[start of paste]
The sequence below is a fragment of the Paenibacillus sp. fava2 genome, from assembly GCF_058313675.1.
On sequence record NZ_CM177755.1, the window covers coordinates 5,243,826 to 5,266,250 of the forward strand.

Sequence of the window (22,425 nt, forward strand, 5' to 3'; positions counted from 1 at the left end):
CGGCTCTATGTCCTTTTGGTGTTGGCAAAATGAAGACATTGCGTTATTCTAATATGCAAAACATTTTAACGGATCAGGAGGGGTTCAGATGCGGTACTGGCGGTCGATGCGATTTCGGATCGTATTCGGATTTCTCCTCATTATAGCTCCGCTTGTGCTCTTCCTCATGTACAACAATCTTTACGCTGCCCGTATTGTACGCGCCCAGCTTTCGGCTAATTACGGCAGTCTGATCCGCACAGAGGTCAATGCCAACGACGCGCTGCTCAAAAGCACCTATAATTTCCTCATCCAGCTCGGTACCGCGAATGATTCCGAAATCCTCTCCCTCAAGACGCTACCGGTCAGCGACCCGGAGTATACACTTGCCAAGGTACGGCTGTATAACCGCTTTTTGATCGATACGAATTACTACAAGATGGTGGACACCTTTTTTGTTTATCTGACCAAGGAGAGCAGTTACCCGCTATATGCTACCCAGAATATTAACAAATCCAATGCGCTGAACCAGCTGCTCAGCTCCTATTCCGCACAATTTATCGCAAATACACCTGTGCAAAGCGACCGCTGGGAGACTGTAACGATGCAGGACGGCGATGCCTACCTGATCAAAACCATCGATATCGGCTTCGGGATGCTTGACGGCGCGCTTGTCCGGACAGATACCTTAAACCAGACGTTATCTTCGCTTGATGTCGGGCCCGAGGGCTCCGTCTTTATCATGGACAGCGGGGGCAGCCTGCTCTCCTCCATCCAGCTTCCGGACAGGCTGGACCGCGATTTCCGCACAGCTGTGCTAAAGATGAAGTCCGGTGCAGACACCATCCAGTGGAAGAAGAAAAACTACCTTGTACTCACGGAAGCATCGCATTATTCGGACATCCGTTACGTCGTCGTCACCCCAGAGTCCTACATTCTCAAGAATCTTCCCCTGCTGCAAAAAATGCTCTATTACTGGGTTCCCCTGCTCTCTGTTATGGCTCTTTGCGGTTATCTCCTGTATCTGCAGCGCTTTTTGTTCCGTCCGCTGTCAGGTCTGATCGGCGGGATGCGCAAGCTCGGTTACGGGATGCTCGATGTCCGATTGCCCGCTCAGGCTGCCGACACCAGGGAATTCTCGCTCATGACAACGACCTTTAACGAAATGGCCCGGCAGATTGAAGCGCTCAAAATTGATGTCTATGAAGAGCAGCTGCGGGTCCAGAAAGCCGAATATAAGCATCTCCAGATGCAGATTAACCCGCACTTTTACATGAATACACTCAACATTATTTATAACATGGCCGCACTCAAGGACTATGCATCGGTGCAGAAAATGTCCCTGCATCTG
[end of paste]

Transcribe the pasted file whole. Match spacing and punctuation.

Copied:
The sequence below is a fragment of the Paenibacillus sp. fava2 genome, from assembly GCF_058313675.1.
On sequence record NZ_CM177755.1, the window covers coordinates 5,243,826 to 5,266,250 of the forward strand.

Sequence of the window (22,425 nt, forward strand, 5' to 3'; positions counted from 1 at the left end):
CGGCTCTATGTCCTTTTGGTGTTGGCAAAATGAAGACATTGCGTTATTCTAATATGCAAAACATTTTAACGGATCAGGAGGGGTTCAGATGCGGTACTGGCGGTCGATGCGATTTCGGATCGTATTCGGATTTCTCCTCATTATAGCTCCGCTTGTGCTCTTCCTCATGTACAACAATCTTTACGCTGCCCGTATTGTACGCGCCCAGCTTTCGGCTAATTACGGCAGTCTGATCCGCACAGAGGTCAATGCCAACGACGCGCTGCTCAAAAGCACCTATAATTTCCTCATCCAGCTCGGTACCGCGAATGATTCCGAAATCCTCTCCCTCAAGACGCTACCGGTCAGCGACCCGGAGTATACACTTGCCAAGGTACGGCTGTATAACCGCTTTTTGATCGATACGAATTACTACAAGATGGTGGACACCTTTTTTGTTTATCTGACCAAGGAGAGCAGTTACCCGCTATATGCTACCCAGAATATTAACAAATCCAATGCGCTGAACCAGCTGCTCAGCTCCTATTCCGCACAATTTATCGCAAATACACCTGTGCAAAGCGACCGCTGGGAGACTGTAACGATGCAGGACGGCGATGCCTACCTGATCAAAACCATCGATATCGGCTTCGGGATGCTTGACGGCGCGCTTGTCCGGACAGATACCTTAAACCAGACGTTATCTTCGCTTGATGTCGGGCCCGAGGGCTCCGTCTTTATCATGGACAGCGGGGGCAGCCTGCTCTCCTCCATCCAGCTTCCGGACAGGCTGGACCGCGATTTCCGCACAGCTGTGCTAAAGATGAAGTCCGGTGCAGACACCATCCAGTGGAAGAAGAAAAACTACCTTGTACTCACGGAAGCATCGCATTATTCGGACATCCGTTACGTCGTCGTCACCCCAGAGTCCTACATTCTCAAGAATCTTCCCCTGCTGCAAAAAATGCTCTATTACTGGGTTCCCCTGCTCTCTGTTATGGCTCTTTGCGGTTATCTCCTGTATCTGCAGCGCTTTTTGTTCCGTCCGCTGTCAGGTCTGATCGGCGGGATGCGCAAGCTCGGTTACGGGATGCTCGATGTCCGATTGCCCGCTCAGGCTGCCGACACCAGGGAATTCTCGCTCATGACAACGACCTTTAACGAAATGGCCCGGCAGATTGAAGCGCTCAAAATTGATGTCTATGAAGAGCAGCTGCGGGTCCAGAAAGCCGAATATAAGCATCTCCAGATGCAGATTAACCCGCACTTTTACATGAATACACTCAACATTATTTATAACATGGCCGCACTCAAGGACTATGCATCGGTGCAGAAAATGTCCCTGCATCTG